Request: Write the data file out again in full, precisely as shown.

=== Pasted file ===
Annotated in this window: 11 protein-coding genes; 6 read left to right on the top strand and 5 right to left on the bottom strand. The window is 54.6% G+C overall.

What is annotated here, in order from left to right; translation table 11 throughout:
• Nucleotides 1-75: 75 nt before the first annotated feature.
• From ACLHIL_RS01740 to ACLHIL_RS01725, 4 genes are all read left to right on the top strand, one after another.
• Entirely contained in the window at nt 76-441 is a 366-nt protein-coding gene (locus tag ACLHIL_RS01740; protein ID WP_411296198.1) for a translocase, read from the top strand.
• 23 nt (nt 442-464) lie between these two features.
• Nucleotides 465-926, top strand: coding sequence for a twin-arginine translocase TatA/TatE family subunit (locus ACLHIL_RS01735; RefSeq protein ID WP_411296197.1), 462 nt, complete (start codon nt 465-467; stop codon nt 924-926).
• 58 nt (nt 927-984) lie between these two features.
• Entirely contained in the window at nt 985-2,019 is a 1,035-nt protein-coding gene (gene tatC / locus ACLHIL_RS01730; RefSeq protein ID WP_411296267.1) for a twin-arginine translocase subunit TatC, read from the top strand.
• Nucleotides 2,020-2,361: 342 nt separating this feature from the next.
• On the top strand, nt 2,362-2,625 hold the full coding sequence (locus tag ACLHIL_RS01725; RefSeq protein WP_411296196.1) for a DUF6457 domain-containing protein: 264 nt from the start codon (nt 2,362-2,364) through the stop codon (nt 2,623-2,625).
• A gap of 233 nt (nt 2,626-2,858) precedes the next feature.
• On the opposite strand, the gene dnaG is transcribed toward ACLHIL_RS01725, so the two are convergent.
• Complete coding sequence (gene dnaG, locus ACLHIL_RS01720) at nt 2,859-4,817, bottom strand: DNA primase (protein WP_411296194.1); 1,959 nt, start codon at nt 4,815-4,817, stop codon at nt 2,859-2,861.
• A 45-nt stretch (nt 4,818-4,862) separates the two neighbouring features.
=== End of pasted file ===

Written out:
Annotated in this window: 11 protein-coding genes; 6 read left to right on the top strand and 5 right to left on the bottom strand. The window is 54.6% G+C overall.

What is annotated here, in order from left to right; translation table 11 throughout:
• Nucleotides 1-75: 75 nt before the first annotated feature.
• From ACLHIL_RS01740 to ACLHIL_RS01725, 4 genes are all read left to right on the top strand, one after another.
• Entirely contained in the window at nt 76-441 is a 366-nt protein-coding gene (locus tag ACLHIL_RS01740; protein ID WP_411296198.1) for a translocase, read from the top strand.
• 23 nt (nt 442-464) lie between these two features.
• Nucleotides 465-926, top strand: coding sequence for a twin-arginine translocase TatA/TatE family subunit (locus ACLHIL_RS01735; RefSeq protein ID WP_411296197.1), 462 nt, complete (start codon nt 465-467; stop codon nt 924-926).
• 58 nt (nt 927-984) lie between these two features.
• Entirely contained in the window at nt 985-2,019 is a 1,035-nt protein-coding gene (gene tatC / locus ACLHIL_RS01730; RefSeq protein ID WP_411296267.1) for a twin-arginine translocase subunit TatC, read from the top strand.
• Nucleotides 2,020-2,361: 342 nt separating this feature from the next.
• On the top strand, nt 2,362-2,625 hold the full coding sequence (locus tag ACLHIL_RS01725; RefSeq protein WP_411296196.1) for a DUF6457 domain-containing protein: 264 nt from the start codon (nt 2,362-2,364) through the stop codon (nt 2,623-2,625).
• A gap of 233 nt (nt 2,626-2,858) precedes the next feature.
• On the opposite strand, the gene dnaG is transcribed toward ACLHIL_RS01725, so the two are convergent.
• Complete coding sequence (gene dnaG, locus ACLHIL_RS01720) at nt 2,859-4,817, bottom strand: DNA primase (protein WP_411296194.1); 1,959 nt, start codon at nt 4,815-4,817, stop codon at nt 2,859-2,861.
• A 45-nt stretch (nt 4,818-4,862) separates the two neighbouring features.